Shortly after the end of her solo show in Palais de Tokyo, Paris-based young Greek artist Iris Touliatou talks to OZON. While transforming her academic background, Iris moved from social and political science to Athens School of Fine Arts and from there to the École des Beaux-Arts. It was in New York where OZON traced the internationally renown artist and spoke to her on modernism myths and the propagandas these stir.
-Your background is intriguingly made out of different academic fields. Do you see your education being influential in regards to the way you depict things and your choice of subjects?
I grew up in Greece during the 80s in an emotionally charged family environment full of fragile technocracy so my work, I would say, is more of an amalgamation between scientific knowledge, popular culture, bit of magic, a lot of faith and too much tragedy. As anarchic such a background might sound, the associations created in my work are anything but arbitrary. On the contrary, they are the result of consistent and lengthy research and a methodology which inevitably becomes integral part to my work.
-You have exhibited in Greece, Denmark, France. How do these locations influence your work, taking into account the fact that you deal with visual presentation of social structures inextricably linked to their locations? Does that differ depending on the country?
My goal is to produce forms and create relationships that relate to fundamental human senses and emotions, generate mental associations and create knowledge, regardless of where or when they are being shown; geography and time are indifferent.
On October 3rd was the final day of your first solo show in Palais de Tokyo. What’s your link to the French capital?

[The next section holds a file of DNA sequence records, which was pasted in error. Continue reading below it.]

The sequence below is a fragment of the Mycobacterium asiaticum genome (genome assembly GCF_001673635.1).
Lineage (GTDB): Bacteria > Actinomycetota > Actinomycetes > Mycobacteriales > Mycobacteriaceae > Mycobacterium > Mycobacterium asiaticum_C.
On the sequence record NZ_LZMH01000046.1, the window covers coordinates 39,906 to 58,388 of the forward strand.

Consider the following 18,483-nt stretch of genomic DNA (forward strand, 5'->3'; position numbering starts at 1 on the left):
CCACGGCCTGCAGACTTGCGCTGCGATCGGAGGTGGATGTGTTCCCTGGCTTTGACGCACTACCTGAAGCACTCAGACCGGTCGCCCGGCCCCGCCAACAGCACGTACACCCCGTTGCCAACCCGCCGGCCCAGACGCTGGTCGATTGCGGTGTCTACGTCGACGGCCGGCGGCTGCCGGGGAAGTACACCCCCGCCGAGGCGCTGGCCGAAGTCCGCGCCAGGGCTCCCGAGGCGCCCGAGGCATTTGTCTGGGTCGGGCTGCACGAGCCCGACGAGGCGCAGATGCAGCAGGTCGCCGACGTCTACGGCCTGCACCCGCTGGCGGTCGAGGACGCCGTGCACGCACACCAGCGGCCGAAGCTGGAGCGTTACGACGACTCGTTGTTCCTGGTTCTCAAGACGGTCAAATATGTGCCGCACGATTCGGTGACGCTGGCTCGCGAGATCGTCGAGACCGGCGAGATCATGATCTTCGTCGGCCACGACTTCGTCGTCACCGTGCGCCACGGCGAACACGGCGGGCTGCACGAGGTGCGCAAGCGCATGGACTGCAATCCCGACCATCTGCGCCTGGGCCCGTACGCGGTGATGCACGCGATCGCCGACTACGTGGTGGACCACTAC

I live and work in Paris for the last six years. Palais de Tokyo has supported my work in various ways: first with the residency after my graduation from the École des Beaux-Arts and now with September’s solo.
-On your show Apollo Goes On Holiday, we witness a world war, the architectural boom following that during 60s Greece, its transformation to tourist attraction and cinema set as well as today’s decline. What is the meaning of XENIA hotels in your work?
Architecture, studying human’s relation to the built environment and its position in regards to social ideals, dream and reality, has always been an integral part of what I do. The XENIA hotels are considered the most important post-war production of public buildings in a modernised and westernised Greece, having managed to become successful symbols of a modern Greek aesthetic particularly at a time of high ambition. This was captured in 60s popular native cinema which prophetically used such buildings as backdrop to plenty of dancing and singing scenes.
What are your imminent plans? Any shows or collaborations?
Working on my next solo opening in March in DUVE Gallery Berlin. Right now, I’m in New York looking, amongst others, for a New York Times Magazine issue published on 29th of June 1930. On page 77 there is an article commenting on Frank Lloyd Wright’s proposal for a glass tower in Βowery, a project which was to remain on paper. It’s been said that Sergei Εisenstein cut that image of the model and glue it on his notebook right next to his notes for the Glass House script, a film that was also never made. At the same time I participate in Politics of Art in EMST Athens and the Mountain/Hope at the Kunsthalle Athena.
-What is an artist’s greatest ambition – goal?
Realising ones own reality.
-In the past you have been asked on the influence to your work by your Greek origin. My question is on how your work abroad influences the way you view the place you are coming from?
All healthy relationships are tested, reassessed and redefined.
Text: Joanna Papazoglou | Photo: Frankie Nazardo | Link: IrisTouliatou.com